This action will generate a new directory (or update the existing one) named src/types. Inside this directory, you will find automatically generated entity classes corresponding to each type defined in your schema.graphql. These classes facilitate type-safe operations for loading, reading, and writing entity fields. You can learn more about this process in the GraphQL Schema section.

It will also generate a class for every contract event, offering convenient access to event parameters, as well as information about the block and transaction from which the event originated. You can find detailed information on how this is achieved in the EVM Codegen from ABIs section. All of these types are stored in the src/types/abi-interfaces and src/types/contracts directories.

You can conveniently import all these types:

import { Approval, Transfer } from "../types";
import {
} from "../types/abi-interfaces/Erc20Abi";

Check out the GraphQL Schema documentation to get in-depth information on schema.graphql file.

Now that you have made essential changes to the GraphQL Schema file, let’s proceed ahead with the Mapping Function’s configuration.

Add a Mapping Function

Mapping functions define how blockchain data is transformed into the optimised GraphQL entities that we previously defined in the schema.graphql file.

Navigate to the default mapping function in the src/mappings directory. You will be able to see two exported functions handleLog and handleTransaction:

import { Approval, Transfer } from "../types";
import {
} from "../types/abi-interfaces/Erc20Abi";
import assert from "assert";

export async function handleLog(log: TransferLog): Promise<void> {`New transfer transaction log at block ${log.blockNumber}`);
  assert(log.args, "No log.args");

  const transaction = Transfer.create({
    id: log.transactionHash,
    blockHeight: BigInt(log.blockNumber),
    from: log.args.from,
    value: log.args.value.toBigInt(),
    contractAddress: log.address,


export async function handleTransaction(tx: ApproveTransaction): Promise<void> {`New Approval transaction at block ${tx.blockNumber}`);
  assert(tx.args, "No tx.args");

  const approval = Approval.create({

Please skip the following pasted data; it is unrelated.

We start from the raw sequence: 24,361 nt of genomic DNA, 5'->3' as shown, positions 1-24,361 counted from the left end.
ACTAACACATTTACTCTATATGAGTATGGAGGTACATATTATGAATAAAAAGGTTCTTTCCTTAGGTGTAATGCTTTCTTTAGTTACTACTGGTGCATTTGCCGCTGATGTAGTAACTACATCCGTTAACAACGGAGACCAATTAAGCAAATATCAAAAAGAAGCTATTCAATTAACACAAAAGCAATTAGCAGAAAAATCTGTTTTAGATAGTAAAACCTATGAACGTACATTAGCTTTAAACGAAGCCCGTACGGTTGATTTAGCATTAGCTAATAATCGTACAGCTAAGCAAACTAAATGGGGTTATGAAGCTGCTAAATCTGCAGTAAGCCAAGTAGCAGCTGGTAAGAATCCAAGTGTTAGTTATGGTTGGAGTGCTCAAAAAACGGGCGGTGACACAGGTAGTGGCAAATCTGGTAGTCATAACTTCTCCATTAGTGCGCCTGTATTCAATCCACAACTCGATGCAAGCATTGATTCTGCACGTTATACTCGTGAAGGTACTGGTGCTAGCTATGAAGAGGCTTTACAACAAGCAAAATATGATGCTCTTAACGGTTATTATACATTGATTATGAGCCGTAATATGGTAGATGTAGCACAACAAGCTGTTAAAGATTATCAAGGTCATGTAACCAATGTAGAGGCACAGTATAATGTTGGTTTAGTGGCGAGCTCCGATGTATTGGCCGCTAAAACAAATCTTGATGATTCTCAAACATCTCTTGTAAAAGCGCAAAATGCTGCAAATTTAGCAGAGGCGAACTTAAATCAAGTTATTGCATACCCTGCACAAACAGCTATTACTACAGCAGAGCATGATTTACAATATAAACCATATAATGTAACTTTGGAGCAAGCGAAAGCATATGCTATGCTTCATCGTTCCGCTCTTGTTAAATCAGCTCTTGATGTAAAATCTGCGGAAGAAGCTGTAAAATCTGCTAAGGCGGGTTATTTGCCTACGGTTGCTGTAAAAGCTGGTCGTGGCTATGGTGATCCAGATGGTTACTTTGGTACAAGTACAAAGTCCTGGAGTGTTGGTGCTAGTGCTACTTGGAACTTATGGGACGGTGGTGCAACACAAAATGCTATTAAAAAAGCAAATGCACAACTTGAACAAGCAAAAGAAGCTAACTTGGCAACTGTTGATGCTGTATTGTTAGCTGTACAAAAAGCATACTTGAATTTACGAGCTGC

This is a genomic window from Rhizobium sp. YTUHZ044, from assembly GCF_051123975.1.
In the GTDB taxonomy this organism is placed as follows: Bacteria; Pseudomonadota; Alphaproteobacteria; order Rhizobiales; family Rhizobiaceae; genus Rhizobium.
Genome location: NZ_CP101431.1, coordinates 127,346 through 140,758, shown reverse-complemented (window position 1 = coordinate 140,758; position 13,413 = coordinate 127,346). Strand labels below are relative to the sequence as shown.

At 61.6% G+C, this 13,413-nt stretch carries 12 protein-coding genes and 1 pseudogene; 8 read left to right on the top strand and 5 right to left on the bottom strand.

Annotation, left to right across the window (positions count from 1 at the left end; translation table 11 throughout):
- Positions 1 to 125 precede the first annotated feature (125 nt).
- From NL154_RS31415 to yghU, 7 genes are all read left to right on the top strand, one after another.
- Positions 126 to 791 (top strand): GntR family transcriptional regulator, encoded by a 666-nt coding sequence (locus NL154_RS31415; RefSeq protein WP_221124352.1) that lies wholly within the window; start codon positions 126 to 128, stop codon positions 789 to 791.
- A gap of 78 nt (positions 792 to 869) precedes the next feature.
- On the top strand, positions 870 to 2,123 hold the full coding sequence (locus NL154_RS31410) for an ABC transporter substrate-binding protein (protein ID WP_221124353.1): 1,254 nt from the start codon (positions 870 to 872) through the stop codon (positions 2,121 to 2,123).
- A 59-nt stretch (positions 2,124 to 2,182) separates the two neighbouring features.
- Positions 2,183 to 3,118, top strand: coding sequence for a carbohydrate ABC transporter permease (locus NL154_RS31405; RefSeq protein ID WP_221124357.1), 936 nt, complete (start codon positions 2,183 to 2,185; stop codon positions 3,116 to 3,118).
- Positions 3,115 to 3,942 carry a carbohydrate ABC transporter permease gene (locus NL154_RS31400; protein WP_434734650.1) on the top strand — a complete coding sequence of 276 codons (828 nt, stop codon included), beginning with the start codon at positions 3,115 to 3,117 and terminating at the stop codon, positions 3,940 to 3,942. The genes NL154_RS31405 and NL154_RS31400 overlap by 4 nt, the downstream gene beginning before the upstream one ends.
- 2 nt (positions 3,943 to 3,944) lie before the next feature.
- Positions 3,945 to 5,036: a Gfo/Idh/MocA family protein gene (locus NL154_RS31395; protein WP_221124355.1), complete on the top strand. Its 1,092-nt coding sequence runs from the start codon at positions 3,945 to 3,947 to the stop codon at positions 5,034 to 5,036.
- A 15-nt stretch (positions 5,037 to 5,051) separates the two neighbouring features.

id: tx.hash,
    owner: tx.from,
    spender: await tx.args[0],
    value: BigInt(await tx.args[1].toString()),


The handleLog function receives a log parameter of type TransferLog which includes log data in the payload. We extract this data and then save this to the store using the .save() function (Note that SubQuery will automatically save this to the database).

The handleTransaction function receives a tx parameter of type ApproveTransaction which includes transaction data in the payload. We extract this data and then save this to the store using the .save() function (Note that SubQuery will automatically save this to the database).

For more information on mapping functions, please refer to our Mappings documentation.

Build Your Project

Next, build your work to run your new SubQuery project. Run the build command from the project's root directory as given here:

npm run-script build

Whenever you make changes to your mapping functions, you must rebuild your project.

Now, you are ready to run your first SubQuery project. Let’s check out the process of running your project in detail.

Whenever you create a new SubQuery Project, first, you must run it locally on your computer and test it and using Docker is the easiest and quickiest way to do this.

Run Your Project Locally with Docker

The docker-compose.yml file defines all the configurations that control how a SubQuery node runs. For a new project, which you have just initialised, you won't need to change anything.

However, visit the Running SubQuery Locally to get more information on the file and the settings.

Run the following command under the project directory:

npm run-script start:docker

It may take a few minutes to download the required images and start the various nodes and Postgres databases.